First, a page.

In Albertine in Five Times , Michel Tremblay portrayed one of his most unforgettable characters during five decades of her life, beginning in her thirties. Now, in Past Perfect , we meet Albertine at twenty and discover the dark secret of her being. Still reeling from the heartbreak that plunged her into a nervous breakdown, Albertine sets out to re-conquer the beau she has lost to her younger sister. On this fated Thursday evening, will she find the strength to survive the crisis that grips her very essence in this dark night of her soul? Or will she spend the rest of her days foundering in an endless rage that could extinguish all hope of love ever lighting up her life?
In the eyes of her mother, Victoire, her brother, Édouard, and her sister, Madeleine, Albertine is a soul on fire that devours everything she touches. But in her own eyes, Albertine is sensitive, selfless, and devoted to the objects of her desires. In this extremity of contradiction between the way we see ourselves and the way others see us, Tremblay stages the agony of the imagination in chains, the tragedy of an understanding of the imagination as a way to the "truth," rather than as a path to understanding. Caught in this dilemma, Albertine, who has cast herself as a sacrificial lamb, a victim of destiny, the queen of unhappiness, descends into a hell of lucidity as she confronts Alex, the great hope and passion of her youth.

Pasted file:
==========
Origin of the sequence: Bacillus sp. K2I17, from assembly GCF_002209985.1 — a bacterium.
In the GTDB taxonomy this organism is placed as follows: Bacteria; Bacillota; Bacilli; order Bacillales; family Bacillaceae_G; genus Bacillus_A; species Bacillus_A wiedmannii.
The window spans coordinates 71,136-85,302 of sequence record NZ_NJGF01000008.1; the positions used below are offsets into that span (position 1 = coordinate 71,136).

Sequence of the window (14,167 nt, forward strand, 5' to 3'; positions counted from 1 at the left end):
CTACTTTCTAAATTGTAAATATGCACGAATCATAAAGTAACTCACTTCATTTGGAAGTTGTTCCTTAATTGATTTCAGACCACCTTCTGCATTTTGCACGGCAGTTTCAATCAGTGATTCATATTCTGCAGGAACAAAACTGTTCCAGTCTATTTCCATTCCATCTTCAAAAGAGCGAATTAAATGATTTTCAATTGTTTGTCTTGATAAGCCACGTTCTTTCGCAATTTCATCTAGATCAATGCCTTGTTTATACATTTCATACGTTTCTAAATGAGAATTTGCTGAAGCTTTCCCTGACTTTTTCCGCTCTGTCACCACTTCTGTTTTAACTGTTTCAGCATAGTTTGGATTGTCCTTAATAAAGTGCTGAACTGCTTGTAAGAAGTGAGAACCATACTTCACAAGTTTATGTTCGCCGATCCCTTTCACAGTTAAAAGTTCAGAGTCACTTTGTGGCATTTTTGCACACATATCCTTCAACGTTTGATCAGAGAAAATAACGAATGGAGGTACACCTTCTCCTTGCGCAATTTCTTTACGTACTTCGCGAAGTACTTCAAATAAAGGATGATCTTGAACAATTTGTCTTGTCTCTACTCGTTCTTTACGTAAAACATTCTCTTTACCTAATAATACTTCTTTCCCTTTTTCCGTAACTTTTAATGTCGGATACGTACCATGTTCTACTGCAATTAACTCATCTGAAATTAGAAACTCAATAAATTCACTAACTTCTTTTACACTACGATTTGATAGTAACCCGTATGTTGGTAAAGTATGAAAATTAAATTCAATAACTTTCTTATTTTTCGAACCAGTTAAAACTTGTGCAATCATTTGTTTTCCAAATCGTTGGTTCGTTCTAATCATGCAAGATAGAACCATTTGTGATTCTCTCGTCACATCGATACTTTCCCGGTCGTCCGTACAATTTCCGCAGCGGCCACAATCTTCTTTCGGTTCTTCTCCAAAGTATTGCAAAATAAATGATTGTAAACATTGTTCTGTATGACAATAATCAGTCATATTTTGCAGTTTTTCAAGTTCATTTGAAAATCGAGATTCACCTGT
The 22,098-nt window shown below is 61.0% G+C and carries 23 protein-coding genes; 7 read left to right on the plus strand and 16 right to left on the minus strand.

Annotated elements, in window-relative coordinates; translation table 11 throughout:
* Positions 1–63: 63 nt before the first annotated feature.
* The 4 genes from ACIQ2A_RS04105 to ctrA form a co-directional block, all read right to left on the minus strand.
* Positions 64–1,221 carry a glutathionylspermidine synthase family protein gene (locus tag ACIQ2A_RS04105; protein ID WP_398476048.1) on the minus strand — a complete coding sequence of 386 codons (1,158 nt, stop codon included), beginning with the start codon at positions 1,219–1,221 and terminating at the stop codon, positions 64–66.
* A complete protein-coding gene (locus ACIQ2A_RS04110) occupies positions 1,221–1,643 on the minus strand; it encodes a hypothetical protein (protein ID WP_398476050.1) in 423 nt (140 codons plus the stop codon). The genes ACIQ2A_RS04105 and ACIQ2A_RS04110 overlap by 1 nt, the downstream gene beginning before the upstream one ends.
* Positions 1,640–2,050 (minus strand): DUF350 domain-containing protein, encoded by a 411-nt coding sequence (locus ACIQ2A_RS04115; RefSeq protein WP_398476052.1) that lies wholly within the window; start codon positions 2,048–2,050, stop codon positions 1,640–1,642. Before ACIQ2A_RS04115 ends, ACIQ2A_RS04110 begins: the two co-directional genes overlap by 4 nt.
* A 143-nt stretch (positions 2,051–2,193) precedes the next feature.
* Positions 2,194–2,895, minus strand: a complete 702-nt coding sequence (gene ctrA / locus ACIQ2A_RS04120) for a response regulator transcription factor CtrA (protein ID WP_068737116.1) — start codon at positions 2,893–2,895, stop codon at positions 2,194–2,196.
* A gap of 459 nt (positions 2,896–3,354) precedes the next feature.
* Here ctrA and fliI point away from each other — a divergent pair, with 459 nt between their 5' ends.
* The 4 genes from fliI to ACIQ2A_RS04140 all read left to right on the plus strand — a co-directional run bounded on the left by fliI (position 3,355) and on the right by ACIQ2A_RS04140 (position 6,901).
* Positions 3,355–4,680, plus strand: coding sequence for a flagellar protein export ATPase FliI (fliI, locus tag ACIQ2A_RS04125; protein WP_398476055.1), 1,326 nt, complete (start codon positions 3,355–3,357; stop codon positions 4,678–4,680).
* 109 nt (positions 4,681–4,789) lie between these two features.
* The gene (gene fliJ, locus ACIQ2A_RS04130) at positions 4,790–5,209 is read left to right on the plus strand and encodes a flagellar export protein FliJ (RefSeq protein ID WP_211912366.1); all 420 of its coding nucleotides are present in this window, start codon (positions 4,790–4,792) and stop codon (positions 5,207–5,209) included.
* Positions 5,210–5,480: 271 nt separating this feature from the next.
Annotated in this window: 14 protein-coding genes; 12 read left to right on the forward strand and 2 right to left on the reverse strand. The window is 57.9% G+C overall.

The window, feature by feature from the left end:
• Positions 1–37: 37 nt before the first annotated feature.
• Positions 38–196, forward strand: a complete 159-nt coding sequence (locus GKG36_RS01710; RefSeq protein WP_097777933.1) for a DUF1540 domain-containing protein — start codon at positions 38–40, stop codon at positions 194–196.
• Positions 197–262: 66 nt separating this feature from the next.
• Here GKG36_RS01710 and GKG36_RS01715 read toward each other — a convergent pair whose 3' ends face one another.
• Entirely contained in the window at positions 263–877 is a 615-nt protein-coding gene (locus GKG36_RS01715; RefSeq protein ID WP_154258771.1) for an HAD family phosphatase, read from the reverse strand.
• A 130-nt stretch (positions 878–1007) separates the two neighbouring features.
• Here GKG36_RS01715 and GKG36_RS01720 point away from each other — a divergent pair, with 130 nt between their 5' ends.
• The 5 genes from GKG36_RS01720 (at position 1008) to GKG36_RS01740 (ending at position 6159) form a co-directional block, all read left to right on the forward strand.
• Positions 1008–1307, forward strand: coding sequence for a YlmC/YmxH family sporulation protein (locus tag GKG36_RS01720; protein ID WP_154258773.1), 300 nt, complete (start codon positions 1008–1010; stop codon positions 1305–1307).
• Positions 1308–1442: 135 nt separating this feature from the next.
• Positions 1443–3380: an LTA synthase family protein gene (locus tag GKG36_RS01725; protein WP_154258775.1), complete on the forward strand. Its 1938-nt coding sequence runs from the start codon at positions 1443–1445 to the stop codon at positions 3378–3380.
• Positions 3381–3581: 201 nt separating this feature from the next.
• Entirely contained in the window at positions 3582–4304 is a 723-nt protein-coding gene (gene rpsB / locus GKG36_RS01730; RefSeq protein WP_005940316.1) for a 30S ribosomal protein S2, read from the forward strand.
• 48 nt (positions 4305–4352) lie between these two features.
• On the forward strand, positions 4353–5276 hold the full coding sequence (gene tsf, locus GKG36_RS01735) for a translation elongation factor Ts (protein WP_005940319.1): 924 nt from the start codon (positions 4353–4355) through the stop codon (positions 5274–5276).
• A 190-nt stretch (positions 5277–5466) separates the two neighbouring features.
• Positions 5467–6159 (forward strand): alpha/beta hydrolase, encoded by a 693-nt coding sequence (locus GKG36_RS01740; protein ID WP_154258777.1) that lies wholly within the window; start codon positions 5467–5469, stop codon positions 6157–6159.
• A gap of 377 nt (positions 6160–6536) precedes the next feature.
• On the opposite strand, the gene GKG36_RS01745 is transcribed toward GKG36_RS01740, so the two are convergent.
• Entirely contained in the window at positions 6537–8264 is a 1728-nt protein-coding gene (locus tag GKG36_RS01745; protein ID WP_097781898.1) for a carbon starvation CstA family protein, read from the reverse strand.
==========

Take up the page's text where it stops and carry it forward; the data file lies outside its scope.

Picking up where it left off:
Cast of three women and two men.
Vancouver : Talon Books, 2004.
94 p. ;,22 cm.